Telehealth: Mounting Cyber-Threat to Healthcare in the New Virtual Era

Updated on December 6, 2020

Linda Comp-Noto, Division President of Healthcare at Teleperformance, discusses the rapidly evolving threat landscape within the Telehealth sector and provides guidance on how providers can uphold stronger standards for security in the new normal. 

The COVID-19 health crisis has caused an unprecedented acceleration in the adoption of remote monitoring and care services, enabling consumers to receive on-demand guidance from physicians and clinicians to collaborate remotely. According to McKinsey, medical providers that have scaled their Telehealth services are seeing 50 to 175 times the number of remote patients than before the pandemic. 

During this time we are seeing relaxed legislative and regulatory restrictions extend to telemedicine beyond the crisis – Telehealth is now here to stay. But the shift does not come without attention on the attached privacy and security issues. In March, the Office for Civil Rights announced it would hold off from penalizing Telehealth providers for noncompliance with the Health Insurance Portability and Accountability Act (HIPAA) during the crisis – exposing new vulnerabilities in digital infrastructures as a result. With each cyberattack costing on average $1.4 million, vendors must be prepared to remain resilient in the face of unanticipated risks by safeguarding the privacy of patients against increasingly sophisticated bad actors. The responsible expansion of remote care will require new ways of working for a majority of providers, a broadened integration of technology, and a tunnel vision for potential risks to company and patient data. 

Due diligence to minimize cyber exposure 

In the age of COVID-19, most organizations are facing secondary exposures that they may not even be aware of, or sure how to prevent. Cyber exposure has transformed drastically over recent years, with healthcare organizations succumbing to ransomware attacks, privacy violations, and network disruptions. With a heightened network reliance, healthcare organizations have an intensifying responsibility for sensitive data and the risks associated with this information being compromised or misused. Providers must actively look to minimize cyber loss exposure and facilitate a fast recovery in the event an incident occurs, to prevent cascading impacts on reputation, productivity, and all-important loyalty.

Deploying threat protection on every remote device 

As healthcare organizations become remote, their individual communication endpoints – including mobile devices and management tools – instantly become unprotected by a corporation’s perimeter security, therefore making everyone in an organizational network vulnerable. In the new normal of virtual care, access to company resources should be minimized to optimize security. Bring Your Own Device (BYOD) policies have become a leading approach in healthcare settings, which allow clinicians and administrators to use their personal device to interact with hospital resources in a controlled manner. By isolating virtual desktop infrastructures from the user’s own device, personal functions are blocked from interfering with those of the Telehealth platform. Company-wide communication regarding endpoint compliance and security hygiene should be proactively actioned by healthcare organizations to educate staff who are working remotely – many of whom for the first time.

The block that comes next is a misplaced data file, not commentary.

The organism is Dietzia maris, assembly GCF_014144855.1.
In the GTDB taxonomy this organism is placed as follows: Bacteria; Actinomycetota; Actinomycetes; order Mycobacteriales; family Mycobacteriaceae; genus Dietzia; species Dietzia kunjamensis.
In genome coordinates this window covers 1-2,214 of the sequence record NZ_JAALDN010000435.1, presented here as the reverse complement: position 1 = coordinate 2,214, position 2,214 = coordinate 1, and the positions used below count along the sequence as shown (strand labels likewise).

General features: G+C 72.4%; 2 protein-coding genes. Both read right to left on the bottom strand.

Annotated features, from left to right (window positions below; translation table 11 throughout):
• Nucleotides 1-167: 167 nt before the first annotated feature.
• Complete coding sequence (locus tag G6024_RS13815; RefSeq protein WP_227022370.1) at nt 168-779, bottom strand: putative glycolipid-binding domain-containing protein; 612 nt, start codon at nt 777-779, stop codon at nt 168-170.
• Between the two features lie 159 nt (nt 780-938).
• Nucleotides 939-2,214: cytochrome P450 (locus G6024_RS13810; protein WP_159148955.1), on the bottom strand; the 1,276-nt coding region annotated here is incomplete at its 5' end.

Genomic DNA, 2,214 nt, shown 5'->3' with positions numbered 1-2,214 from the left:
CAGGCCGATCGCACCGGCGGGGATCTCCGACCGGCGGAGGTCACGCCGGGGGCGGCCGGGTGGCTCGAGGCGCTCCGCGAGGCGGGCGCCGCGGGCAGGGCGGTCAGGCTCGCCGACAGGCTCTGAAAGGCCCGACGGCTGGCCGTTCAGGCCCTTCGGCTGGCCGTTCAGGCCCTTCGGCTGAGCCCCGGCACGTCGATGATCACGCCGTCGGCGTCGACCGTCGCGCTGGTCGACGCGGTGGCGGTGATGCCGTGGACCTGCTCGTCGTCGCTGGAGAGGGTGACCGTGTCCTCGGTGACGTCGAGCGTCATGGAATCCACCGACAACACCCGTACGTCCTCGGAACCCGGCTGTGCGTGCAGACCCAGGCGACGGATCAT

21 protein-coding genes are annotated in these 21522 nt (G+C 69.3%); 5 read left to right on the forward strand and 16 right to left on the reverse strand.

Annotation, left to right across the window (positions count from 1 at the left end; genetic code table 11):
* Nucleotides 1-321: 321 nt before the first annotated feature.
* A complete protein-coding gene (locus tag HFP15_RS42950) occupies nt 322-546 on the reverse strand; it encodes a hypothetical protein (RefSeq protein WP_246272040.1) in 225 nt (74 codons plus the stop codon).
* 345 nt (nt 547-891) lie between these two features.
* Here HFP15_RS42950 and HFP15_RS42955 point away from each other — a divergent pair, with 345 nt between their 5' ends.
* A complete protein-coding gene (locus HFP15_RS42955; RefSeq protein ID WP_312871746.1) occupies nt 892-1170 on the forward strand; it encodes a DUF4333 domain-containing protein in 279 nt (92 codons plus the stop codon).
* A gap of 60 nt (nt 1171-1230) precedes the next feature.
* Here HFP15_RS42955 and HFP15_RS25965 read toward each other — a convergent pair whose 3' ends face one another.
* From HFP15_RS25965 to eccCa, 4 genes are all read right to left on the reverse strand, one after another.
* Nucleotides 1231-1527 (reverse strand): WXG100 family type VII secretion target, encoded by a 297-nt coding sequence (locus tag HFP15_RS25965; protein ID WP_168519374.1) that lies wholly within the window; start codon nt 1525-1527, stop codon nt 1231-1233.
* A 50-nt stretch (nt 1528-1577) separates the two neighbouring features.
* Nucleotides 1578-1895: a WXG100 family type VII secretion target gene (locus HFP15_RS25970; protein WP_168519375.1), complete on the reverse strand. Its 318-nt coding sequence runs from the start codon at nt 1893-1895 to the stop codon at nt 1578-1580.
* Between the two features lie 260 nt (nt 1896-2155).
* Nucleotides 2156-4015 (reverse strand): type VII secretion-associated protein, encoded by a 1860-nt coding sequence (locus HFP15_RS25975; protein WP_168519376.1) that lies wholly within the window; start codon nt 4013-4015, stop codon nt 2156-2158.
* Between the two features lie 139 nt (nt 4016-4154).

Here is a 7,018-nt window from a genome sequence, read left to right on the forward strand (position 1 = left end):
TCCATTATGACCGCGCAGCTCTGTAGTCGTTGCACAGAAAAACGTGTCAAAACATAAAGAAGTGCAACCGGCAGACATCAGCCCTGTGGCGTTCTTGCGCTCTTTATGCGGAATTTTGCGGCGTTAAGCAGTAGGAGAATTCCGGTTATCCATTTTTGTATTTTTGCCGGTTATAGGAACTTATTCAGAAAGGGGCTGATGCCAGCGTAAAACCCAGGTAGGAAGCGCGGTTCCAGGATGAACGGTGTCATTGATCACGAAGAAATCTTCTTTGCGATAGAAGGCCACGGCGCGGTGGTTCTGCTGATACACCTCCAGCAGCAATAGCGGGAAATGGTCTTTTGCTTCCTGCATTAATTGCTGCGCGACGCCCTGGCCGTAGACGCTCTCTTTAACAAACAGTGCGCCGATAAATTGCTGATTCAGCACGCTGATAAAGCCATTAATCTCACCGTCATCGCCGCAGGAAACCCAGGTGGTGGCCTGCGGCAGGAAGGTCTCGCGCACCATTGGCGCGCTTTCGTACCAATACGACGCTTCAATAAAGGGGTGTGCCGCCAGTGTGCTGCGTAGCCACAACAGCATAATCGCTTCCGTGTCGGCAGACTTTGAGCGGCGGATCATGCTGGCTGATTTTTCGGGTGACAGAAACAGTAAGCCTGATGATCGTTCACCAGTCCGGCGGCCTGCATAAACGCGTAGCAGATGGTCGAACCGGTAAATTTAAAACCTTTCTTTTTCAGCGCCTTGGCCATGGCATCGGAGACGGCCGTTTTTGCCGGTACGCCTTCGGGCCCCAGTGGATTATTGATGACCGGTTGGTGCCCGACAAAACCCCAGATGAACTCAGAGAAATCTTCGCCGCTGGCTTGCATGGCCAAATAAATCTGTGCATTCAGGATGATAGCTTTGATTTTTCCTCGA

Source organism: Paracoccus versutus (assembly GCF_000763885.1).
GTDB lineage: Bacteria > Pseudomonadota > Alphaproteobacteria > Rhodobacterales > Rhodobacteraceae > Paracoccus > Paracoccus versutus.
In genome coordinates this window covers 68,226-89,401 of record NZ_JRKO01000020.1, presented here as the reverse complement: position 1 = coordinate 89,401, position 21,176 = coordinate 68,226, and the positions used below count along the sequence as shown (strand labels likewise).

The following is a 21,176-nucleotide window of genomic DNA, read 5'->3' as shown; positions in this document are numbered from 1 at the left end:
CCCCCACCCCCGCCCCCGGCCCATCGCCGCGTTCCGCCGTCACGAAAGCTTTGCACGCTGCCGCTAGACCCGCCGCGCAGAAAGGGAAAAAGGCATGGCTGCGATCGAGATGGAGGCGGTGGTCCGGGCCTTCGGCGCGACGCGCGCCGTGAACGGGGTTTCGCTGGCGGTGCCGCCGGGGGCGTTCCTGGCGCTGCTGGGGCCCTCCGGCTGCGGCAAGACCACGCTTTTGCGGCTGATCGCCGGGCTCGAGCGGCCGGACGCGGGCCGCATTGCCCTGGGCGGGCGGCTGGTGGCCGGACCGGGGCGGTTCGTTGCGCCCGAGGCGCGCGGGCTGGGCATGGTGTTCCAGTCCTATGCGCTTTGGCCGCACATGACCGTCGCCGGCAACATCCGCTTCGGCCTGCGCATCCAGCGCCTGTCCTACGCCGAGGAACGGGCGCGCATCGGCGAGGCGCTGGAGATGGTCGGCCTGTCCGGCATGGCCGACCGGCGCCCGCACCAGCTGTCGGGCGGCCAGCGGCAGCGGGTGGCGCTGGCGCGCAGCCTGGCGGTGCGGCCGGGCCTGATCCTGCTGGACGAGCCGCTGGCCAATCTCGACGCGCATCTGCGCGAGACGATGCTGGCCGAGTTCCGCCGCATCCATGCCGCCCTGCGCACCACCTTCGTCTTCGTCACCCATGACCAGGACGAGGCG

Safely authenticate the right users

Even as users gain confidence in navigating online apps, privacy concerns could still influence users’ future decisions to use digital tools, according to Accenture. This is unsurprising considering the wealth of data-rich information that lies within healthcare records. To prevent data breaches, Telehealth organizations must look to close the gap in medical identity security, and ensure practitioners are treating the right patient and only verified members of staff have access to personal information. Multifactor authentication – which requires users to submit at least two pieces of information to gain access to a device – provides an extra layer of security to mitigate access into healthcare systems via easily-compromised user credentials. Once users log into the Telehealth gateway with their secure username and password, a verified, and secure connection can only be achieved through additional biometric identification, using fingerprint and facial recognition technologies. 

The future of Telehealth security 

While the expansion of Telehealth is allowing for ongoing, safer care of patients, it is critical that cybersecurity does not take a back seat to patient support. Deploying the right technologies, and crafting high-calibre security requirements for remote devices will allow geographically-dispersed physicians and patients to safely access resources or applications. In the next normal, and once HIPAA requirements lift, more stringent policies will lock patient privacy and facilitate a growing number of remote employees to do their job effectively and safely. By demonstrating that they are acting in good faith, and redesigning their business model with the best interests of customers at the heart of all operations, healthcare providers can reduce future risk of catastrophic events, such as ransomware attacks, and build user confidence.

The Editorial Team at Healthcare Business Today is made up of skilled healthcare writers and experts, led by our managing editor, Daniel Casciato, who has over 25 years of experience in healthcare writing. Since 1998, we have produced compelling and informative content for numerous publications, establishing ourselves as a trusted resource for health and wellness information. We offer readers access to fresh health, medicine, science, and technology developments and the latest in patient news, emphasizing how these developments affect our lives.